Featured Research

from universities, journals, and other organizations

Month Of Birth Linked To Risk Of Multiple Sclerosis

Date:
December 8, 2004
Source:
British Medical Journal
Summary:
In the northern hemisphere, being born in May is linked to an increased risk of developing multiple sclerosis later in life, while being born in November carries the lowest risk, finds a new study published on bmj.com.

December 6, 2004 -- In the northern hemisphere, being born in May is linked to an increased risk of developing multiple sclerosis later in life, while being born in November carries the lowest risk, finds a new study published on bmj.com today.

Related Articles


The researchers suspect that complex interactions between genes and the environment before or shortly after birth may help to explain this link.

Their study involved 17,874 Canadian patients and 11,502 British patients with multiple sclerosis. Data on month of birth, along with detailed information on demographics and medical and family history, were collected and analysed. The comparison groups were both from the general population and from the unaffected brothers and sisters of those with MS.

In Canada, significantly fewer people with MS were born in November compared with controls. Similarly in Britain, fewer people with MS had been born in November and significantly more had been born in May. The number born in December was also significantly lower.

Adding Danish and Swedish samples to the Canadian and British results (over 42,000 people) showed a 13% increase in risk of MS for those born in May compared with November and a 19% decreased risk for those born in November compared with May.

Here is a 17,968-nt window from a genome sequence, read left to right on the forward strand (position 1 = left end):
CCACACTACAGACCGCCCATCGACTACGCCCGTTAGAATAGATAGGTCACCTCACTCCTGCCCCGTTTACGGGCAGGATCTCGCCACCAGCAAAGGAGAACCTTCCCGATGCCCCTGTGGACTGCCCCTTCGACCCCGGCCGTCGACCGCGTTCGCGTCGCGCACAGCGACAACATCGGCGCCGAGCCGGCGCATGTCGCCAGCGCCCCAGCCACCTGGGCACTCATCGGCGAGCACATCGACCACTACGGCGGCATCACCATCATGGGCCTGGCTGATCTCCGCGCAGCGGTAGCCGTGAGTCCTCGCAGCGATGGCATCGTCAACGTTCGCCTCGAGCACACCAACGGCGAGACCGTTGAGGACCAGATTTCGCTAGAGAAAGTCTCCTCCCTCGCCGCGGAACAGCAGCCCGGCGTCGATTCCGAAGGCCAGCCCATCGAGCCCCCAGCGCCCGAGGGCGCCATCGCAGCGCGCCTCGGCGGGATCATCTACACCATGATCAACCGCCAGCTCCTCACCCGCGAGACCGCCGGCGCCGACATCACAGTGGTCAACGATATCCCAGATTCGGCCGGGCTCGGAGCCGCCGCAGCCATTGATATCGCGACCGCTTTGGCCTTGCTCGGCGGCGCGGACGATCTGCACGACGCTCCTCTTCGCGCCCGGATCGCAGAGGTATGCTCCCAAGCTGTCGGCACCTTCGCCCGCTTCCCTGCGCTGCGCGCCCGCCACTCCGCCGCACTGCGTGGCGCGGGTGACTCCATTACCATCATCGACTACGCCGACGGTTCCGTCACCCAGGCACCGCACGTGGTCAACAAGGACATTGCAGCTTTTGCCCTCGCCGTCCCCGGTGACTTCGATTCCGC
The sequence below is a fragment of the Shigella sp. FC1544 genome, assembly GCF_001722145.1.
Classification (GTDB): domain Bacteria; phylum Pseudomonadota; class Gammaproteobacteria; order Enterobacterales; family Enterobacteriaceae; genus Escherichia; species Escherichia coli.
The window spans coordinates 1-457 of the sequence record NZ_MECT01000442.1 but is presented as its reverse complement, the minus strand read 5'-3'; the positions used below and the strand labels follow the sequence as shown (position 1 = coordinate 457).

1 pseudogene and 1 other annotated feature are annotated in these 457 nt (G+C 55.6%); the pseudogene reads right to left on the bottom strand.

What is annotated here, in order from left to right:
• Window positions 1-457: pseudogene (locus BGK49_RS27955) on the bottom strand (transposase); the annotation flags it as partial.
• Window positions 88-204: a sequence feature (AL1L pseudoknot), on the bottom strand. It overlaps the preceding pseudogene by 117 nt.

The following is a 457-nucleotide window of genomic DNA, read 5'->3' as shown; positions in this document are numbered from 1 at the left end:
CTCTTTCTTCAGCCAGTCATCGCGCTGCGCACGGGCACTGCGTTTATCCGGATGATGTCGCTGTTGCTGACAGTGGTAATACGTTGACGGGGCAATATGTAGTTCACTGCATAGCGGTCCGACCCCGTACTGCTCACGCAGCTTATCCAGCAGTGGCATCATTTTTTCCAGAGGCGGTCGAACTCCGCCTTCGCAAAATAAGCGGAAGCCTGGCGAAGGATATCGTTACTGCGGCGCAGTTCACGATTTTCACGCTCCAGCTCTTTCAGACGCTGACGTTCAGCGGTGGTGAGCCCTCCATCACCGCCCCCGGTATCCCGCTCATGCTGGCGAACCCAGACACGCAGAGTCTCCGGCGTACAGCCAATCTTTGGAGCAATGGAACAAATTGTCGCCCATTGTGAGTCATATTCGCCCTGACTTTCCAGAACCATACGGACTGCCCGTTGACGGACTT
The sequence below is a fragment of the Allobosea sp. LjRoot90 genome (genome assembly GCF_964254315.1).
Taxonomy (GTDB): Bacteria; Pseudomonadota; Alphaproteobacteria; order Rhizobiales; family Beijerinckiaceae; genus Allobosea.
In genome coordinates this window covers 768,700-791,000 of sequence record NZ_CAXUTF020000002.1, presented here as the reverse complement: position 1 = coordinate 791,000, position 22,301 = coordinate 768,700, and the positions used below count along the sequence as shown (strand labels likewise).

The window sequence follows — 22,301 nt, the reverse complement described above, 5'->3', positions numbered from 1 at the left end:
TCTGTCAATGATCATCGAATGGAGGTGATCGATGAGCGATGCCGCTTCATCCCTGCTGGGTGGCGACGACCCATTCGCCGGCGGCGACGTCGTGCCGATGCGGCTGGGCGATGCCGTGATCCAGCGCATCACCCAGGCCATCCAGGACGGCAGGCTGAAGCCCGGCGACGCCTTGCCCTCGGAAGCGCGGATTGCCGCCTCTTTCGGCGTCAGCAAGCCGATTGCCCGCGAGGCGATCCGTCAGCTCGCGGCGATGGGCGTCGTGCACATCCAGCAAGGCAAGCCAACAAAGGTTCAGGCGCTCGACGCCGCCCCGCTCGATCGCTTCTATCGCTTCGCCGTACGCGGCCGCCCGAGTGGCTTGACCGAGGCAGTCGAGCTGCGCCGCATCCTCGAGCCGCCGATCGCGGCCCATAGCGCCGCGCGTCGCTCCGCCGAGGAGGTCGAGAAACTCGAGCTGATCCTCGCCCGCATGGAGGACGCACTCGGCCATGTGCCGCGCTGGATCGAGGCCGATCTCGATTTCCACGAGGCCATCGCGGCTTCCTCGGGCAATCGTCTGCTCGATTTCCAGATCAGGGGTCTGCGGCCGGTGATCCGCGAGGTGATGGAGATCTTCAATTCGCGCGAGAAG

The effect was most evident in Scotland, where the prevalence of MS is the highest.

These findings conclusively show the association between month of birth and risk of MS in northern countries, but the explanation remains unclear, say the authors.

Previous studies have suggested that exposure to the sun or seasonal variations in a mother's vitamin D levels during pregnancy may have an impact on brain development.

These findings support suggestions that environmental factors both before and immediately after birth may influence the development of the nervous or immune systems and therefore determine the risk for this disease in adult life, they conclude.


Story Source:

The above story is based on materials provided by British Medical Journal. Note: Materials may be edited for content and length.


Cite This Page:

British Medical Journal. "Month Of Birth Linked To Risk Of Multiple Sclerosis." ScienceDaily. ScienceDaily, 8 December 2004. <www.sciencedaily.com/releases/2004/12/041208094008.htm>.
British Medical Journal. (2004, December 8). Month Of Birth Linked To Risk Of Multiple Sclerosis. ScienceDaily. Retrieved December 21, 2014 from www.sciencedaily.com/releases/2004/12/041208094008.htm
British Medical Journal. "Month Of Birth Linked To Risk Of Multiple Sclerosis." ScienceDaily. www.sciencedaily.com/releases/2004/12/041208094008.htm (accessed December 21, 2014).